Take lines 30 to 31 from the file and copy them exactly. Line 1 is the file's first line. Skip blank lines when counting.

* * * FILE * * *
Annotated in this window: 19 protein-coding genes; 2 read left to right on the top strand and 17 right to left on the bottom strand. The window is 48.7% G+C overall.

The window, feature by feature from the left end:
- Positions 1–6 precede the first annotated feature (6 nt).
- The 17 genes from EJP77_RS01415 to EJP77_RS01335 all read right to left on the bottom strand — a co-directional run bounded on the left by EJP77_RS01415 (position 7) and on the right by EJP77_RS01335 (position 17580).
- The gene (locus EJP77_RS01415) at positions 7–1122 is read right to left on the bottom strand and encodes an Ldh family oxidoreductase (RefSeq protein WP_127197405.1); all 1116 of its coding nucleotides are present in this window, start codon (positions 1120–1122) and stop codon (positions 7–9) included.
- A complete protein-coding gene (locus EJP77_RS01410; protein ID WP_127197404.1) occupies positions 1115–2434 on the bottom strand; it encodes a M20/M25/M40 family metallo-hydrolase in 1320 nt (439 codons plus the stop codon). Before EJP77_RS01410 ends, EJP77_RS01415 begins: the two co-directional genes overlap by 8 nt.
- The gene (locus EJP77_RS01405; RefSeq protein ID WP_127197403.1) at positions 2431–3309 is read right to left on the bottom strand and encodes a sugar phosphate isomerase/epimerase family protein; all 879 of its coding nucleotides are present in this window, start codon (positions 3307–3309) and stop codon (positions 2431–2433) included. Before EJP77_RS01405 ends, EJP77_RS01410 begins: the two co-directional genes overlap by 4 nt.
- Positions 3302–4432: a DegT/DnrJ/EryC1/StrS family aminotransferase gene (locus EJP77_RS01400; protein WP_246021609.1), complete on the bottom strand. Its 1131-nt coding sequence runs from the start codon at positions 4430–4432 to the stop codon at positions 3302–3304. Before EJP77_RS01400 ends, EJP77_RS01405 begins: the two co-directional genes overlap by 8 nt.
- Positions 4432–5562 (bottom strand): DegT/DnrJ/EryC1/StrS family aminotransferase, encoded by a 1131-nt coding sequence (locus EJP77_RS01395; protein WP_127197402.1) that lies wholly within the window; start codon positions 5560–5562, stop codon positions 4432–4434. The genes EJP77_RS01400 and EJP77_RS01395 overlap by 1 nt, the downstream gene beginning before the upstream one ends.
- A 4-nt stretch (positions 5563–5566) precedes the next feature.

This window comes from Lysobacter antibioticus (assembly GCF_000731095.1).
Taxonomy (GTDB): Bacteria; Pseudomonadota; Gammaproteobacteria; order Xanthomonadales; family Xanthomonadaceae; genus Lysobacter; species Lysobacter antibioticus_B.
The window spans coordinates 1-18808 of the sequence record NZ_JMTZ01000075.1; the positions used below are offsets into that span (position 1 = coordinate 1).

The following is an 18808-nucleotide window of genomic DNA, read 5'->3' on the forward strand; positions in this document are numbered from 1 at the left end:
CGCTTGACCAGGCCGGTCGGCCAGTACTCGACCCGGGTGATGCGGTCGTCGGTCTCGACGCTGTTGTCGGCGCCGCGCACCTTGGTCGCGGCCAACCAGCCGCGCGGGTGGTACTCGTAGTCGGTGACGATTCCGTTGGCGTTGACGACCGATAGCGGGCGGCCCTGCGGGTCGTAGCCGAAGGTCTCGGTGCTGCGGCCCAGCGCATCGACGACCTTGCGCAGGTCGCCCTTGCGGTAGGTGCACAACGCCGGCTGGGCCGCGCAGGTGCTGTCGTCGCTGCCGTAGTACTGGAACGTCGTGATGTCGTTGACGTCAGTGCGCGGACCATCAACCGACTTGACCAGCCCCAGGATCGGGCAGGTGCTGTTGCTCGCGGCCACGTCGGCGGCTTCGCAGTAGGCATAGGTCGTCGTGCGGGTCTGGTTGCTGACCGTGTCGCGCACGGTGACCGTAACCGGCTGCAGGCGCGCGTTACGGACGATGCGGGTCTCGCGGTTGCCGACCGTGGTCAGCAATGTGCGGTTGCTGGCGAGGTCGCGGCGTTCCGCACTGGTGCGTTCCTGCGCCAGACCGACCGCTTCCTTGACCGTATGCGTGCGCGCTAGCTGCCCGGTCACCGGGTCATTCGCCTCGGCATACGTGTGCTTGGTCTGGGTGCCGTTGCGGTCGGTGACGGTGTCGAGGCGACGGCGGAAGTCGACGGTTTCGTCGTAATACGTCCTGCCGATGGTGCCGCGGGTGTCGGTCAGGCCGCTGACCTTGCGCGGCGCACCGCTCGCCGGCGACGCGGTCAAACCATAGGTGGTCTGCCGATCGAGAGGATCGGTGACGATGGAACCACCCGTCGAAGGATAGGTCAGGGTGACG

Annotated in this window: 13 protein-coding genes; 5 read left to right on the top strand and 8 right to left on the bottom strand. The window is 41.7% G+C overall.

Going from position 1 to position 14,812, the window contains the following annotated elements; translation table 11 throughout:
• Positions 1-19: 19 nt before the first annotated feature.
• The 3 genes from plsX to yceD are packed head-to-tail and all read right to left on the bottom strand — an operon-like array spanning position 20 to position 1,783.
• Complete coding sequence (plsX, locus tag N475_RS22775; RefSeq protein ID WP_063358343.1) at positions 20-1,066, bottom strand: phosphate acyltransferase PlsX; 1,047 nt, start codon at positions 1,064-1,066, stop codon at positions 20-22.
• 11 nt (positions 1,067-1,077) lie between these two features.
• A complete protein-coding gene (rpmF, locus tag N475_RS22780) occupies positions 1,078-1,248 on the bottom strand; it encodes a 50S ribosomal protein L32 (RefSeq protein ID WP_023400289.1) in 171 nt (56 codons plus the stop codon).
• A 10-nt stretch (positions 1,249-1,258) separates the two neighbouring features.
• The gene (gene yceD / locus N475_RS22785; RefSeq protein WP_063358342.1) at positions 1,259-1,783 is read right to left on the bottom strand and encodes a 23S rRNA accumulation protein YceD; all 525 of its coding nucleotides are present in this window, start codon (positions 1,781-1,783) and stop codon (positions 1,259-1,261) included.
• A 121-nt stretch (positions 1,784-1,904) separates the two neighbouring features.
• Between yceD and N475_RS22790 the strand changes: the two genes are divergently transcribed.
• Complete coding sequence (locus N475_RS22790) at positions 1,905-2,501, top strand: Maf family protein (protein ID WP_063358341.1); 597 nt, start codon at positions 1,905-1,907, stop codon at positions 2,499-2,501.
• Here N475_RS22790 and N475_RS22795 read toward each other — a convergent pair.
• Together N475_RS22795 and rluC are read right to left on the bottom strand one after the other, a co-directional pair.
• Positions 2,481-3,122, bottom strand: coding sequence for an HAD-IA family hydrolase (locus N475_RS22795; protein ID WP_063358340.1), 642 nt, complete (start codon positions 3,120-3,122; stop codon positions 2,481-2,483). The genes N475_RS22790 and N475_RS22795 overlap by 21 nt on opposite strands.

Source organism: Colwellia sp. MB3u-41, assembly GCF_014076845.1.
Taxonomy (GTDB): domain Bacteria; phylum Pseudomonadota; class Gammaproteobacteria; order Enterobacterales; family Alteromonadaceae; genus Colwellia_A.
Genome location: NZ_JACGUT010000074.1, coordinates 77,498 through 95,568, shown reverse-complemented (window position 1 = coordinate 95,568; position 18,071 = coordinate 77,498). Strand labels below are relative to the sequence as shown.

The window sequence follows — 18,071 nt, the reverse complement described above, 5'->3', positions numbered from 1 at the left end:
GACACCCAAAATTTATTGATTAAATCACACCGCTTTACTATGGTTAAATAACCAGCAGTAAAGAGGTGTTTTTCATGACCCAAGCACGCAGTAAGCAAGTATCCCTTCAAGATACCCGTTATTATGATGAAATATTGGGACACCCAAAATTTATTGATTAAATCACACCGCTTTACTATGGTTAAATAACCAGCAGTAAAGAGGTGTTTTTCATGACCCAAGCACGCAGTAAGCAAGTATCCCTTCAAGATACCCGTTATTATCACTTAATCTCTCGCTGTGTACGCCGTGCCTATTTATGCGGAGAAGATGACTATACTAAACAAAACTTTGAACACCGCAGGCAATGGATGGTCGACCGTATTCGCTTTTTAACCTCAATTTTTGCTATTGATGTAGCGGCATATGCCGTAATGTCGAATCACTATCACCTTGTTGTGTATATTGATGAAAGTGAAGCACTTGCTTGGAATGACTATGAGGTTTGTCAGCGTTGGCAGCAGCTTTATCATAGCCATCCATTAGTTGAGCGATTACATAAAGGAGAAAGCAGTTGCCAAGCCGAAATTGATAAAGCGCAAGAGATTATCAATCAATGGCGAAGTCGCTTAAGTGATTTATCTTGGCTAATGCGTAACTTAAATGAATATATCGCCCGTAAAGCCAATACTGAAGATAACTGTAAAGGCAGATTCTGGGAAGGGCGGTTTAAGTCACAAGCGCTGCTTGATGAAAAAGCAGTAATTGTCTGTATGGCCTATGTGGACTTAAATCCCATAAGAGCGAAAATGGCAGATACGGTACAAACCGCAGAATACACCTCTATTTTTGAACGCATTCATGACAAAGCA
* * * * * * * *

• Positions 2,481-3,122, bottom strand: coding sequence for an HAD-IA family hydrolase (locus N475_RS22795; protein ID WP_063358340.1), 642 nt, complete (start codon positions 3,120-3,122; stop codon positions 2,481-2,483). The genes N475_RS22790 and N475_RS22795 overlap by 21 nt on opposite strands.

Source organism: Colwellia sp. MB3u-41, assembly GCF_014076845.1.